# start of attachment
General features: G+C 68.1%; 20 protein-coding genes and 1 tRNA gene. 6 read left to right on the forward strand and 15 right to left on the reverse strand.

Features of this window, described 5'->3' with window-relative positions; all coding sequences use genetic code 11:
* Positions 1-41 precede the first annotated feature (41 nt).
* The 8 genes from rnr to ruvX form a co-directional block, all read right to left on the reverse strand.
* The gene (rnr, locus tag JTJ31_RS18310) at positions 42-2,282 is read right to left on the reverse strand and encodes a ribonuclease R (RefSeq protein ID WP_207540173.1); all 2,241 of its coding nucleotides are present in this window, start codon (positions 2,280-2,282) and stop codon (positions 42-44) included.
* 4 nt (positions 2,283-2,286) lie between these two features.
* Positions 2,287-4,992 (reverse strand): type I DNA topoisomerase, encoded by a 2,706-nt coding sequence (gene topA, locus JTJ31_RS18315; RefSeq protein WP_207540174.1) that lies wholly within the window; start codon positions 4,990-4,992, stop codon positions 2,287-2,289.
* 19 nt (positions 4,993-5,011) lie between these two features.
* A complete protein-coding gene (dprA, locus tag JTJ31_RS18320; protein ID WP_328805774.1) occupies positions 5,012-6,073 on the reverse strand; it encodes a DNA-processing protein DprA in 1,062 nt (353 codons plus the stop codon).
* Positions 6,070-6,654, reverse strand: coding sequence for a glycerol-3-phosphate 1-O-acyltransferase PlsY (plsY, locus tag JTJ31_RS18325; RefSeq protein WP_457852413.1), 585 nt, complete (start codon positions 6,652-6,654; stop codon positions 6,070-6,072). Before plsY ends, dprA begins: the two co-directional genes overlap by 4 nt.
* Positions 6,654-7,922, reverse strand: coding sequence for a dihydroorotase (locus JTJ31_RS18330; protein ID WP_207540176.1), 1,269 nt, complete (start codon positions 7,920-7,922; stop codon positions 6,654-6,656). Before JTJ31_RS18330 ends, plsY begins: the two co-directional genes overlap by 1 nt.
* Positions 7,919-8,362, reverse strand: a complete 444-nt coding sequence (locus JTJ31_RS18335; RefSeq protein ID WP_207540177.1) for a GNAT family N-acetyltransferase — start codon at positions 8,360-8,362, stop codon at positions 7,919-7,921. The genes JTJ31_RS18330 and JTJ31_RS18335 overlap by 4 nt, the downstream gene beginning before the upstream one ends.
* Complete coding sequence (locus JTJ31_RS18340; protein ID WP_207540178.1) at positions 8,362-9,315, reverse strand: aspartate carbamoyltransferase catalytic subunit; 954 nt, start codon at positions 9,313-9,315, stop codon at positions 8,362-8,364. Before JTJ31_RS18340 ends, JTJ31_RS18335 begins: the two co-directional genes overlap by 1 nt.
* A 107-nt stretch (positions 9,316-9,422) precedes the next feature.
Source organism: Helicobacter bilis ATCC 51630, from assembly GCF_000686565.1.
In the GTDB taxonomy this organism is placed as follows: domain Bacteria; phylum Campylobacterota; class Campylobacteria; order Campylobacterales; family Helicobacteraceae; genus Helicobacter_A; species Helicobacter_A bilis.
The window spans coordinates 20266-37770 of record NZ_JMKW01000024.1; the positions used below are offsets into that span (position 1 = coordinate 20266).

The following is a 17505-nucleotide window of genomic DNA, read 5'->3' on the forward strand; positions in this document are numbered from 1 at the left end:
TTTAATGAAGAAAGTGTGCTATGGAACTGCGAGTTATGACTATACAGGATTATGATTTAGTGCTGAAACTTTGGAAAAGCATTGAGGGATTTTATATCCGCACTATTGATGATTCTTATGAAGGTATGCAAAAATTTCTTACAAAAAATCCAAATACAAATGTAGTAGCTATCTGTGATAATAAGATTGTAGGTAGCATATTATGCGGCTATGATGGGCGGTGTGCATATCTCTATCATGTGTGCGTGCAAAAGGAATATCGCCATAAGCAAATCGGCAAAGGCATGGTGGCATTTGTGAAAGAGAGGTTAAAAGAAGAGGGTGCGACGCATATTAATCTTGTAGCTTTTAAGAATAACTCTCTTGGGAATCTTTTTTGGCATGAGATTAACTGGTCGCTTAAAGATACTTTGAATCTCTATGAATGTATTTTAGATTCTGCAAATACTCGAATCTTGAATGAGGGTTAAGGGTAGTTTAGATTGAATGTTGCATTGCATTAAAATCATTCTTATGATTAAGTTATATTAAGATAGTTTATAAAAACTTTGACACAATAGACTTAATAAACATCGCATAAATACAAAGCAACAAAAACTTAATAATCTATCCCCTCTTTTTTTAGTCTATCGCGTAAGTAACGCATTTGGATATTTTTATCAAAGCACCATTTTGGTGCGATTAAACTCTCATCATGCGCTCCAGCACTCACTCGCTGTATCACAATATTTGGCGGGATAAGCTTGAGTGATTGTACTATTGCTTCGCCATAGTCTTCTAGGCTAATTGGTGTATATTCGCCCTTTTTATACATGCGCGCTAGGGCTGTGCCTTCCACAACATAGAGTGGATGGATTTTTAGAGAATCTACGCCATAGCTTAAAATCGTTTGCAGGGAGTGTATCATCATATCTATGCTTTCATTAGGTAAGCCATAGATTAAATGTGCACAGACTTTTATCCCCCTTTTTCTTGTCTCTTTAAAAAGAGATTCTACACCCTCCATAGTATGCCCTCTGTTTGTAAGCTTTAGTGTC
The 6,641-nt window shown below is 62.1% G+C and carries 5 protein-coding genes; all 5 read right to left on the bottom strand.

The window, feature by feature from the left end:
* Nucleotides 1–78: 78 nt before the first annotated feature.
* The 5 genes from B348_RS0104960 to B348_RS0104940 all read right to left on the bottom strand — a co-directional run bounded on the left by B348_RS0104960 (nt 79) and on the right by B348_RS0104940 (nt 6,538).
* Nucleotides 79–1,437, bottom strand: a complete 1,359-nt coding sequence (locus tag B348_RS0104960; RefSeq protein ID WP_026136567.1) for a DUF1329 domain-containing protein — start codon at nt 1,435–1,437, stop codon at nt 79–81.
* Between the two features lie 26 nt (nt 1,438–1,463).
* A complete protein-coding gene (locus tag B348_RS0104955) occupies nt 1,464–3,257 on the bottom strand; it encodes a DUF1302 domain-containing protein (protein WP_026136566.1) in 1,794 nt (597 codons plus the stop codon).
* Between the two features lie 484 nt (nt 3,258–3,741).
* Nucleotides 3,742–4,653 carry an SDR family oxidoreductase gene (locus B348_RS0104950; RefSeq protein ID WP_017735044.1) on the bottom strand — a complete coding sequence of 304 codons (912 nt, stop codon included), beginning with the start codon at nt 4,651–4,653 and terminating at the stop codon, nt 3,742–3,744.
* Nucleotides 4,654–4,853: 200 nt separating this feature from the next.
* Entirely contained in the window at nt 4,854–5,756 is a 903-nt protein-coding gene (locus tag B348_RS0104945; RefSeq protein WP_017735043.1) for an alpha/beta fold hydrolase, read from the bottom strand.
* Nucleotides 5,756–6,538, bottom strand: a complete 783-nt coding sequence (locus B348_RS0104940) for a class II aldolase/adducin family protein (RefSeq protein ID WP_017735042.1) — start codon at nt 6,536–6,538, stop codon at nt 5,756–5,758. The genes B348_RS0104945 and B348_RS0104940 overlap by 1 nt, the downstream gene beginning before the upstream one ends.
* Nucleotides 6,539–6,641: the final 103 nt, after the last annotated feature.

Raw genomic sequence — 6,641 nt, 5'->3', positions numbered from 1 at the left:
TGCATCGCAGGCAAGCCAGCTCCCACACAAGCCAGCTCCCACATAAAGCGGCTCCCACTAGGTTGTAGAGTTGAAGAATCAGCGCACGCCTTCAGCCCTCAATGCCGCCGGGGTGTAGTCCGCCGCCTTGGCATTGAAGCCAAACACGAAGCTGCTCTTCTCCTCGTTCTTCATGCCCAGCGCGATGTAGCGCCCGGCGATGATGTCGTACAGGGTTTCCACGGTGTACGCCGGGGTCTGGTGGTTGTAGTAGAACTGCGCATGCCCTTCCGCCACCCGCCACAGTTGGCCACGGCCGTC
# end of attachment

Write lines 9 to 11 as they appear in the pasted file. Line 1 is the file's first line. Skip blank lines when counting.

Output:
* A complete protein-coding gene (dprA, locus tag JTJ31_RS18320; protein ID WP_328805774.1) occupies positions 5,012-6,073 on the reverse strand; it encodes a DNA-processing protein DprA in 1,062 nt (353 codons plus the stop codon).
* Positions 6,070-6,654, reverse strand: coding sequence for a glycerol-3-phosphate 1-O-acyltransferase PlsY (plsY, locus tag JTJ31_RS18325; RefSeq protein WP_457852413.1), 585 nt, complete (start codon positions 6,652-6,654; stop codon positions 6,070-6,072). Before plsY ends, dprA begins: the two co-directional genes overlap by 4 nt.
* Positions 6,654-7,922, reverse strand: coding sequence for a dihydroorotase (locus JTJ31_RS18330; protein ID WP_207540176.1), 1,269 nt, complete (start codon positions 7,920-7,922; stop codon positions 6,654-6,656). Before JTJ31_RS18330 ends, plsY begins: the two co-directional genes overlap by 1 nt.